Retire Soviet-era fighter jets: Bereaved kin of Jammu-based IAF pilot
IAF pilot flight lieutenant Advitiya Ba, who hails from Jinder Mehlu village, close to the Indo-Pak international border in the RS Pura sector of Jammu district, was killed when his jet crashed during a training sortie in Rajasthan’s Barmer
The bereaved family of 26-year-old flight lieutenant Advitiya Bal, who died after a twin-seater MiG-21 aircraft of the Indian Air Force crashed in Rajasthan’s Barmer on Thursday night, have urged the defence minister to immediately ground the Soviet-era fighter jets before another life is lost.
The IAF pilot’s uncle Kamaljeet Bal said, “We can only appeal the defence minister to stop using MiG 21 jets before another crash takes away yet another precious life,” he said.
Bal, who hails from Jinder Mehlu village, close to the Indo-Pak international border in the RS Pura sector of Jammu district, was killed when his jet crashed during a training sortie. Wing Commander M Rana of Himachal Pradesh was also killed in the crash.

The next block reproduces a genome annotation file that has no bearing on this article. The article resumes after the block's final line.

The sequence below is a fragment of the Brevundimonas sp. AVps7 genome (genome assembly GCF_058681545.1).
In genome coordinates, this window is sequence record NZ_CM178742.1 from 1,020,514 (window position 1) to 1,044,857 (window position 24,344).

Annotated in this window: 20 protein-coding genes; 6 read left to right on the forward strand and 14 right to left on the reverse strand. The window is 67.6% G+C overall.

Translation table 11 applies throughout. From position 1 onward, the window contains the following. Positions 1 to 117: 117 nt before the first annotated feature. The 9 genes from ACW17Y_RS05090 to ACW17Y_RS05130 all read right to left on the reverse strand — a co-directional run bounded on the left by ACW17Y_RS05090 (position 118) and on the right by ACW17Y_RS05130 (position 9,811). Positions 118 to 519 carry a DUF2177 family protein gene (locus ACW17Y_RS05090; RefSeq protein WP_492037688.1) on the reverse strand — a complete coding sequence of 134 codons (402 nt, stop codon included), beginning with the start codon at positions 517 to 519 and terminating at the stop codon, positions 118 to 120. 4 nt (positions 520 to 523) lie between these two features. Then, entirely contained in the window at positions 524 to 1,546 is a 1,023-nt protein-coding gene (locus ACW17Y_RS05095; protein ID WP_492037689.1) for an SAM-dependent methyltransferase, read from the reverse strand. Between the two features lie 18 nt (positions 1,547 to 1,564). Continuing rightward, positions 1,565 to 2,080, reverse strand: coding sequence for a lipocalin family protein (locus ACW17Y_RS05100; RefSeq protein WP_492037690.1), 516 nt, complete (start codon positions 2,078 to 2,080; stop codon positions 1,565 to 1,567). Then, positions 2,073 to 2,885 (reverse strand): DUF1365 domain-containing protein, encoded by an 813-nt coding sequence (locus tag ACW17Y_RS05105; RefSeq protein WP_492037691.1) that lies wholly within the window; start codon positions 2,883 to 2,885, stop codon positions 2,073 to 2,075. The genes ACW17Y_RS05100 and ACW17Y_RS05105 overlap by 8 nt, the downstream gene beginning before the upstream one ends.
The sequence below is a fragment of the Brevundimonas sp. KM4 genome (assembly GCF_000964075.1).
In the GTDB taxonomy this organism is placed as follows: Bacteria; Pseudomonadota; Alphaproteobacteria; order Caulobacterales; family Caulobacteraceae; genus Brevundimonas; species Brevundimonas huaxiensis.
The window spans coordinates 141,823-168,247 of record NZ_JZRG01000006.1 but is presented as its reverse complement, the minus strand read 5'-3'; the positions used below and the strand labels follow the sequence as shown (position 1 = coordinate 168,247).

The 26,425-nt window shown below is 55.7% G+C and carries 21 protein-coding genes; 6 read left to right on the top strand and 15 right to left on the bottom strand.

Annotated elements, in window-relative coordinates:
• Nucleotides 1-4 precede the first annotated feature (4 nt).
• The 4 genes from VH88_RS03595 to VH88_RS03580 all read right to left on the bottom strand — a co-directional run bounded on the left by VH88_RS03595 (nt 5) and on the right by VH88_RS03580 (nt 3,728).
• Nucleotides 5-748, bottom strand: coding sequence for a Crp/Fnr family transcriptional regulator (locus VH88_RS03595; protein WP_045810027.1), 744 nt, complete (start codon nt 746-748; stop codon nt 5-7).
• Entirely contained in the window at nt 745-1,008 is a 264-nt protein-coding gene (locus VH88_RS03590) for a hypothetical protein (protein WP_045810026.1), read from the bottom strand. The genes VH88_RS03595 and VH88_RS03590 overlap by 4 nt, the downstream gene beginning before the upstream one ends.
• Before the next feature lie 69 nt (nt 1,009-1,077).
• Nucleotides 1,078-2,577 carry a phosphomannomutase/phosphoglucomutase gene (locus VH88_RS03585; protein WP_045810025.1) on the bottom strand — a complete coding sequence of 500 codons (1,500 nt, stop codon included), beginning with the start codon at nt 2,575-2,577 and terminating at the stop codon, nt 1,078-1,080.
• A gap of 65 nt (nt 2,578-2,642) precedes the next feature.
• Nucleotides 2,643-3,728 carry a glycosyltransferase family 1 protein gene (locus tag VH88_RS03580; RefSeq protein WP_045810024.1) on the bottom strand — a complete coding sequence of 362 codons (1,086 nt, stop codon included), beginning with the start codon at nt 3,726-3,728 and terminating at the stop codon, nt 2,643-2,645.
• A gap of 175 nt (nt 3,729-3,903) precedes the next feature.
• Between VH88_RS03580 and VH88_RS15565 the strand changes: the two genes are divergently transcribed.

“We are proud of him. He has brought fame to his village and all of Jammu. His father and I were in the army, and he, too, always dreamt of joining the armed forces as a fighter pilot. An alum of Sainik School, Nagrota, he was commissioned through the National Defence Academy (NDA) in 2014. He passed the Indian Air Force Academy, Hyderabad, in 2018. Though his dream has come true, he is not with us anymore,” said Kamaljeet Bal, who remembered Advitiya Bal as an energetic young man, charged with the idea of serving his country.
“Ours is a joint family. Advitiya is survived by his grandparents, parents, younger brother, apart from my family and I. It is an irreparable loss for our family,” he added.
Advitiya’s inconsolable mother Praveen Bal said, “I had spoken to him on Thursday afternoon. I had advised him to take a nap as her had to go on a training sortie. I wish he had not taken the sortie, as he would have been alive today.”
“My son was a saintly soul, a very simple boy and had never hurt anyone in his life. His maternal grandfather used to call him a sadhu. My son is gone now, and there seems to be no purpose to life anymore,” she added.
Over the years, the ageing MiG-21 aircrafts have come to be known as “flying coffins” because of frequent crashes. Since 1970, around 170 pilots and 40 civilians have been killed in MiG-21 accidents. The IAF will be retiring one more squadron of the MiG-21 Bison aircraft by September 30, and phase out the remaining fleet by 2025.